Time to Build My Own Team

Written by: Christina Goodreds, Pharmaceutical Recruiter


About a year and a half ago, we placed an Associate Director with one of our clients. He was told he would be given the opportunity to build his team, and when he did, he came to us with his 2 most important openings—a Sr. level position and a Manager position.

Between the two openings, we submitted about 55 people and he interviewed 10. One individual, however, stuck out from the rest of them. He knew that she was a cultural fit and he knew he liked her background, but he just wasn’t 100% sure of where she would fit in. He strategically deliberated over this one particular candidate.

Fast forward 7 months—after careful consideration, he brought her on-site and she met with the team. Shortly after the interview, we received feedback that they wanted to bring her on-site again, but for the other opening.

Meanwhile, this candidate was under-employed and living paycheck-to-paycheck. She absolutely loved the culture that our client offered and because we were honest with her throughout the process, she trusted us. She could have withdrawn herself from the process throughout the 7 months, but she stuck it out and remained positive.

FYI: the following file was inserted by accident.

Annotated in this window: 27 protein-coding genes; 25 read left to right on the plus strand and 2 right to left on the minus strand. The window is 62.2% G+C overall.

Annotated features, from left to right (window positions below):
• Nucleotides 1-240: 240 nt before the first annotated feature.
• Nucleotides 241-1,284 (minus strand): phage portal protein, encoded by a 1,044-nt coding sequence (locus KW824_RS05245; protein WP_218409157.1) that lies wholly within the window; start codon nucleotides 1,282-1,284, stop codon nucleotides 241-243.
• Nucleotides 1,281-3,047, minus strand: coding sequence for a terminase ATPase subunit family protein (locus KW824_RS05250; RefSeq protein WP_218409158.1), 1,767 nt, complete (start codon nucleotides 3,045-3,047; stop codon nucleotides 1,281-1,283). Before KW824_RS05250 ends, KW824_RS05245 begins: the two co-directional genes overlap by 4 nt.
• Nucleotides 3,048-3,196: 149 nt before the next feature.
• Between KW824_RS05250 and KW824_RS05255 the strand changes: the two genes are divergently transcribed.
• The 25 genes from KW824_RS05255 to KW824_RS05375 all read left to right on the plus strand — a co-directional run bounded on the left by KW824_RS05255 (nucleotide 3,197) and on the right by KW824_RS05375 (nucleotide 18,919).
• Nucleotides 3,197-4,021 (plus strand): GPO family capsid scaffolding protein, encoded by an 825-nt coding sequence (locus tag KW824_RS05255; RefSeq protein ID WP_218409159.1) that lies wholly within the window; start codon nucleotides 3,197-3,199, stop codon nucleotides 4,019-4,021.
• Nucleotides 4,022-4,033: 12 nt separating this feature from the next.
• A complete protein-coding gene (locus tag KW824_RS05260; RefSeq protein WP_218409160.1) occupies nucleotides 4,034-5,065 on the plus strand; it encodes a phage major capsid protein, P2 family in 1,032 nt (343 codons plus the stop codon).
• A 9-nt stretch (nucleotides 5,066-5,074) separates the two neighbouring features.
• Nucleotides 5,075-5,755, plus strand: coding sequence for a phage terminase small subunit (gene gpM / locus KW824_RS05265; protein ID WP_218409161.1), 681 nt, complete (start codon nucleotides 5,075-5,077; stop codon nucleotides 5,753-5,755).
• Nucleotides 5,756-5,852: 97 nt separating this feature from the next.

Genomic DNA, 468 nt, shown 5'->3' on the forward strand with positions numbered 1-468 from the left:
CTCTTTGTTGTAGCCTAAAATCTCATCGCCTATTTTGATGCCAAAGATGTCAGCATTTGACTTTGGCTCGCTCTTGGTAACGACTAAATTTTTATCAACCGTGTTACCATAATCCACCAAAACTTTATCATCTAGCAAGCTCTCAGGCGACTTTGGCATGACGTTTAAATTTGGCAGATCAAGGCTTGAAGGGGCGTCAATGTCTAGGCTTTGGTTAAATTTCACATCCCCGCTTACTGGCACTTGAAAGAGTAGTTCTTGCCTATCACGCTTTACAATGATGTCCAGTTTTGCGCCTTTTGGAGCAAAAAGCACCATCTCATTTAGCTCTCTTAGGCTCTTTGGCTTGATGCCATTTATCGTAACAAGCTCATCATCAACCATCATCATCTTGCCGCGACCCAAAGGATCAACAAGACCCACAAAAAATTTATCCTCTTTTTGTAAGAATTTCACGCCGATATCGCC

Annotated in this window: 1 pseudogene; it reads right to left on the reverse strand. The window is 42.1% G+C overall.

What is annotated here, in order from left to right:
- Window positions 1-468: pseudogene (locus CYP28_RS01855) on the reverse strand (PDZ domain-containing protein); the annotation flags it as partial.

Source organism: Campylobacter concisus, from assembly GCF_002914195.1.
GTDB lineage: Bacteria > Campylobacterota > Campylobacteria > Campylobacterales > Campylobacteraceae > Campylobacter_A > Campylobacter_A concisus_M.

After they interviewed her on-site for a second time, the hiring manager decided he liked her, but wasn’t sure if he wanted to bring her on-board just yet, so he wanted some time to decide. We gave him the time he needed, and the candidate remained interested. About 3 weeks later he decided to hire her! She was thrilled and excited to start her new life in a different state, with a great company.

Now, fast-forward to present day. We spoke with the hiring manager about a month ago and he shared with us that she was one of the best people he ever hired.

There were a lot of things that could have gone wrong with this process but because we pride ourselves in being honest and straightforward with candidates and clients, we were able to keep the relationship going and keep interest levels high on both sides. Sometimes time can be the enemy, but if you’ve got a relationship with both sides, time can also be a recruiter’s best friend.